Something Really Important Happened Here

A photo of Camp Randall

MADISON, Wis. — Something really important happened in Wisconsin last week.

It wasn’t the fact that Kenosha police shot a man seven times in the back. That was important, obviously, but the public debate over police shootings is hardly new.

It wasn’t the violent demonstrations that followed. They were important – if you owned a business that was looted, you know that’s important. But the demonstrations are hardly new.

The action by virtually every active professional athletic team in the nation to withdraw from competition for a couple of days was new and was important.

It was just four years ago that Colin Kaepernick knelt before a football game rather than rising for the National Anthem caused a national uproar – and Kaepernick became the butt of a national hate campaign. But, now, he is no longer alone. The nation’s top athletes have joined him in protesting state killings of unarmed Black people.

So that was new and is important, but here’s what really struck me last week:

Someone asked Barry Alvarez what he thought of the athletic boycott.

I think they sent just the right message,” Alvarez replied. “Things have to be corrected. We can’t continue with this social injustice.”

Of the athletes involved, Alvarez continued, “I’m very proud of them.”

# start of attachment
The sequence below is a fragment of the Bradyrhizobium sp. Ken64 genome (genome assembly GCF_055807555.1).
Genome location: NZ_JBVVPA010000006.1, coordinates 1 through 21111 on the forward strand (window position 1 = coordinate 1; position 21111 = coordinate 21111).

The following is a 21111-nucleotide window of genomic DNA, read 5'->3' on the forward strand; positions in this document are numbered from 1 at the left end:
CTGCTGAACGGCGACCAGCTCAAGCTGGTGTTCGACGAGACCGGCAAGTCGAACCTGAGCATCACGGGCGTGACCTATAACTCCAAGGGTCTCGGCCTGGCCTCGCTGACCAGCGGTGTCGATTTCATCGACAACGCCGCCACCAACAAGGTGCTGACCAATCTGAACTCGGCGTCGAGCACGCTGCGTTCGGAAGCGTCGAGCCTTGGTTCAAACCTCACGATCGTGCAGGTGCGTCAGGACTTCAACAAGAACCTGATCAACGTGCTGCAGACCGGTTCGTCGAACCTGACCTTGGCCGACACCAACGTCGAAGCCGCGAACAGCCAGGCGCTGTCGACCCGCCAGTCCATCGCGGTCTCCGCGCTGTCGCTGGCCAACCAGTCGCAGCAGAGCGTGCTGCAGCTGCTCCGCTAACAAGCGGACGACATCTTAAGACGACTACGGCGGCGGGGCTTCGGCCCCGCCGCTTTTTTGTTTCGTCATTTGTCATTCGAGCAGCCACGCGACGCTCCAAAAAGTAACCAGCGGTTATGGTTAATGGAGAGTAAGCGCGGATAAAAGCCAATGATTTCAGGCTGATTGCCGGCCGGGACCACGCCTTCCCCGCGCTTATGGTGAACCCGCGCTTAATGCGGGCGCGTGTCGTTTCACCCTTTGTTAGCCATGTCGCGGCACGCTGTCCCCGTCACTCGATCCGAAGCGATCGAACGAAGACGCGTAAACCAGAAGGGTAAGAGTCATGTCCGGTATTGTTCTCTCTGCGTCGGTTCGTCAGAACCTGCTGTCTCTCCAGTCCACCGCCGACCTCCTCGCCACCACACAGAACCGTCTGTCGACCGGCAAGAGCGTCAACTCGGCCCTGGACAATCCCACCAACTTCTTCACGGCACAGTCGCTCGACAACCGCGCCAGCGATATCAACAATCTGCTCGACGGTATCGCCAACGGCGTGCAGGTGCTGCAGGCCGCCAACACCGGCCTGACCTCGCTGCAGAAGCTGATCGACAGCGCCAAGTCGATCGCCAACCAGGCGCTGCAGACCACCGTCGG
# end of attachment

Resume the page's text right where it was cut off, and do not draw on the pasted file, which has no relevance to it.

Barry Alvarez is, arguably, the most popular public figure in Wisconsin. He became the Badger football coach in 1990 and revitalized the university’s athletic reputation. He is now the athletic director. There’s a bronze statue of him at Camp Randall. No one wants to tear it down.

Well, this is Madison. Someone probably wants to tear it down, but you know what I mean.

I have no idea how Alvarez votes or what his position on most controversial issues might be.

And that’s just the point. If Barry Alvarez feels compelled to take a public position on the side of professional athletes in a highly controversial situation, then I think we’ve probably reached a turning point.

We are moving toward a public consensus that Black lives do, indeed, matter.

That doesn’t mean we’ve turned. President Trump may ride his campaign of fear and intimidation to another victory. He is incredibly good at blaming others for every failure of his administration.

But, we’re turning a corner, turning it at long last.

Four years ago, Colin Kaepernick was all alone.

He isn’t anymore.